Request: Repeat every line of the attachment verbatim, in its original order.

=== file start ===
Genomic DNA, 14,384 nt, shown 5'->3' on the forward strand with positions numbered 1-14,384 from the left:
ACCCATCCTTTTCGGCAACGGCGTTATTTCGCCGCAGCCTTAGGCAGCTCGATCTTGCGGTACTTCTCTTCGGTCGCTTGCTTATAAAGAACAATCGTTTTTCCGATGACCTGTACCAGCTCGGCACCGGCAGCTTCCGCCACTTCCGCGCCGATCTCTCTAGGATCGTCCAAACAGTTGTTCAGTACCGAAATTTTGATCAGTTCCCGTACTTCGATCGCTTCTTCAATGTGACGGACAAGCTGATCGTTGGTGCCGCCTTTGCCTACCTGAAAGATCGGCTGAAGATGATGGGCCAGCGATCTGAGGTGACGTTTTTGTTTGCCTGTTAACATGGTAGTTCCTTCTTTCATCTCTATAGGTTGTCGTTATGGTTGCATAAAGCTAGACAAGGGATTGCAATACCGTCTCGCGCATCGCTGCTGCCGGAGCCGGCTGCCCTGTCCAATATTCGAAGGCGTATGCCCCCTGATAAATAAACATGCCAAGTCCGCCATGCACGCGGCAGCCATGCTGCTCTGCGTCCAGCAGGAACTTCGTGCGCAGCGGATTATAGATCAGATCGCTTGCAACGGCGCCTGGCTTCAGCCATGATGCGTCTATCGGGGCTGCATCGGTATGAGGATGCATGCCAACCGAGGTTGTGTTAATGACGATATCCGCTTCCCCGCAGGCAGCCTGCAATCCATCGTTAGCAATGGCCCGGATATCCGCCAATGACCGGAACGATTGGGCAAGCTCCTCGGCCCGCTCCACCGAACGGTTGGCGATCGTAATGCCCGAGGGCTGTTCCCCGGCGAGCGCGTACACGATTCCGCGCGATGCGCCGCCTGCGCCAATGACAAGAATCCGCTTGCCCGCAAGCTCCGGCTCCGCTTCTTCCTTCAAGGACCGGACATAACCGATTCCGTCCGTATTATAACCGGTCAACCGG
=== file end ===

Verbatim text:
Genomic DNA, 14,384 nt, shown 5'->3' on the forward strand with positions numbered 1-14,384 from the left:
ACCCATCCTTTTCGGCAACGGCGTTATTTCGCCGCAGCCTTAGGCAGCTCGATCTTGCGGTACTTCTCTTCGGTCGCTTGCTTATAAAGAACAATCGTTTTTCCGATGACCTGTACCAGCTCGGCACCGGCAGCTTCCGCCACTTCCGCGCCGATCTCTCTAGGATCGTCCAAACAGTTGTTCAGTACCGAAATTTTGATCAGTTCCCGTACTTCGATCGCTTCTTCAATGTGACGGACAAGCTGATCGTTGGTGCCGCCTTTGCCTACCTGAAAGATCGGCTGAAGATGATGGGCCAGCGATCTGAGGTGACGTTTTTGTTTGCCTGTTAACATGGTAGTTCCTTCTTTCATCTCTATAGGTTGTCGTTATGGTTGCATAAAGCTAGACAAGGGATTGCAATACCGTCTCGCGCATCGCTGCTGCCGGAGCCGGCTGCCCTGTCCAATATTCGAAGGCGTATGCCCCCTGATAAATAAACATGCCAAGTCCGCCATGCACGCGGCAGCCATGCTGCTCTGCGTCCAGCAGGAACTTCGTGCGCAGCGGATTATAGATCAGATCGCTTGCAACGGCGCCTGGCTTCAGCCATGATGCGTCTATCGGGGCTGCATCGGTATGAGGATGCATGCCAACCGAGGTTGTGTTAATGACGATATCCGCTTCCCCGCAGGCAGCCTGCAATCCATCGTTAGCAATGGCCCGGATATCCGCCAATGACCGGAACGATTGGGCAAGCTCCTCGGCCCGCTCCACCGAACGGTTGGCGATCGTAATGCCCGAGGGCTGTTCCCCGGCGAGCGCGTACACGATTCCGCGCGATGCGCCGCCTGCGCCAATGACAAGAATCCGCTTGCCCGCAAGCTCCGGCTCCGCTTCTTCCTTCAAGGACCGGACATAACCGATTCCGTCCGTATTATAACCGGTCAACCGG